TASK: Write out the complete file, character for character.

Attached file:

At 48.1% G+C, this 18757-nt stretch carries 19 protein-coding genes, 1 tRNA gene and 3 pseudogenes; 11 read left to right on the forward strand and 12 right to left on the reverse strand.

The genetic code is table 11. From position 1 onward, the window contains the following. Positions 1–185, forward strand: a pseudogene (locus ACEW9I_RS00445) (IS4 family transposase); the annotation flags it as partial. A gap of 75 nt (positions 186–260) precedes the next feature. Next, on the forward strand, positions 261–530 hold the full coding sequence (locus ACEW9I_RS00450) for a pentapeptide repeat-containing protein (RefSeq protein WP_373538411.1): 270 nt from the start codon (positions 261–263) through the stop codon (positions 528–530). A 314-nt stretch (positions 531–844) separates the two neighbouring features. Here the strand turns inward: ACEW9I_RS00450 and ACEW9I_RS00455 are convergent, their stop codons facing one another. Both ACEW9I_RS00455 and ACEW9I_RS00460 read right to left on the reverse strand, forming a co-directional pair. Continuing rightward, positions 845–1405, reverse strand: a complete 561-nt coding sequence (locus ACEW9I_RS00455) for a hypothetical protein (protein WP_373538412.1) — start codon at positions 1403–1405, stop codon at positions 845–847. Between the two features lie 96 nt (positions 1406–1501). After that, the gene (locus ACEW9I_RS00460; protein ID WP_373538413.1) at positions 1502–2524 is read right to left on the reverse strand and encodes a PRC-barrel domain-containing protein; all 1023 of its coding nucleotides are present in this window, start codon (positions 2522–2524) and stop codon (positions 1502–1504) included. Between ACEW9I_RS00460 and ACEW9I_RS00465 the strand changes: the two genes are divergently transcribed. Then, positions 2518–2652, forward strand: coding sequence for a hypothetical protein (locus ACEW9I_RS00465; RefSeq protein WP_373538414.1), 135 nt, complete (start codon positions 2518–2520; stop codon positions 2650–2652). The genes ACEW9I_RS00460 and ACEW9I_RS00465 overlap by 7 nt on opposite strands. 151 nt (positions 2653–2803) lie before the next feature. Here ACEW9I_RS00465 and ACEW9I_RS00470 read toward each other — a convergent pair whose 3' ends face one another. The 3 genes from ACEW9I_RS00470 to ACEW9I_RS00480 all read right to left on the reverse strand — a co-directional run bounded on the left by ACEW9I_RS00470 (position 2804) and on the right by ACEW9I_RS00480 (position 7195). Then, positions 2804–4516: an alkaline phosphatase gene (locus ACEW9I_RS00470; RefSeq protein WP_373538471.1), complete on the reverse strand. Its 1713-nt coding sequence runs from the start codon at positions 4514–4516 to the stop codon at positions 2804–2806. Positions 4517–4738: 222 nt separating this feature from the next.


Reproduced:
At 48.1% G+C, this 18757-nt stretch carries 19 protein-coding genes, 1 tRNA gene and 3 pseudogenes; 11 read left to right on the forward strand and 12 right to left on the reverse strand.

The genetic code is table 11. From position 1 onward, the window contains the following. Positions 1–185, forward strand: a pseudogene (locus ACEW9I_RS00445) (IS4 family transposase); the annotation flags it as partial. A gap of 75 nt (positions 186–260) precedes the next feature. Next, on the forward strand, positions 261–530 hold the full coding sequence (locus ACEW9I_RS00450) for a pentapeptide repeat-containing protein (RefSeq protein WP_373538411.1): 270 nt from the start codon (positions 261–263) through the stop codon (positions 528–530). A 314-nt stretch (positions 531–844) separates the two neighbouring features. Here the strand turns inward: ACEW9I_RS00450 and ACEW9I_RS00455 are convergent, their stop codons facing one another. Both ACEW9I_RS00455 and ACEW9I_RS00460 read right to left on the reverse strand, forming a co-directional pair. Continuing rightward, positions 845–1405, reverse strand: a complete 561-nt coding sequence (locus ACEW9I_RS00455) for a hypothetical protein (protein WP_373538412.1) — start codon at positions 1403–1405, stop codon at positions 845–847. Between the two features lie 96 nt (positions 1406–1501). After that, the gene (locus ACEW9I_RS00460; protein ID WP_373538413.1) at positions 1502–2524 is read right to left on the reverse strand and encodes a PRC-barrel domain-containing protein; all 1023 of its coding nucleotides are present in this window, start codon (positions 2522–2524) and stop codon (positions 1502–1504) included. Between ACEW9I_RS00460 and ACEW9I_RS00465 the strand changes: the two genes are divergently transcribed. Then, positions 2518–2652, forward strand: coding sequence for a hypothetical protein (locus ACEW9I_RS00465; RefSeq protein WP_373538414.1), 135 nt, complete (start codon positions 2518–2520; stop codon positions 2650–2652). The genes ACEW9I_RS00460 and ACEW9I_RS00465 overlap by 7 nt on opposite strands. 151 nt (positions 2653–2803) lie before the next feature. Here ACEW9I_RS00465 and ACEW9I_RS00470 read toward each other — a convergent pair whose 3' ends face one another. The 3 genes from ACEW9I_RS00470 to ACEW9I_RS00480 all read right to left on the reverse strand — a co-directional run bounded on the left by ACEW9I_RS00470 (position 2804) and on the right by ACEW9I_RS00480 (position 7195). Then, positions 2804–4516: an alkaline phosphatase gene (locus ACEW9I_RS00470; RefSeq protein WP_373538471.1), complete on the reverse strand. Its 1713-nt coding sequence runs from the start codon at positions 4514–4516 to the stop codon at positions 2804–2806. Positions 4517–4738: 222 nt separating this feature from the next.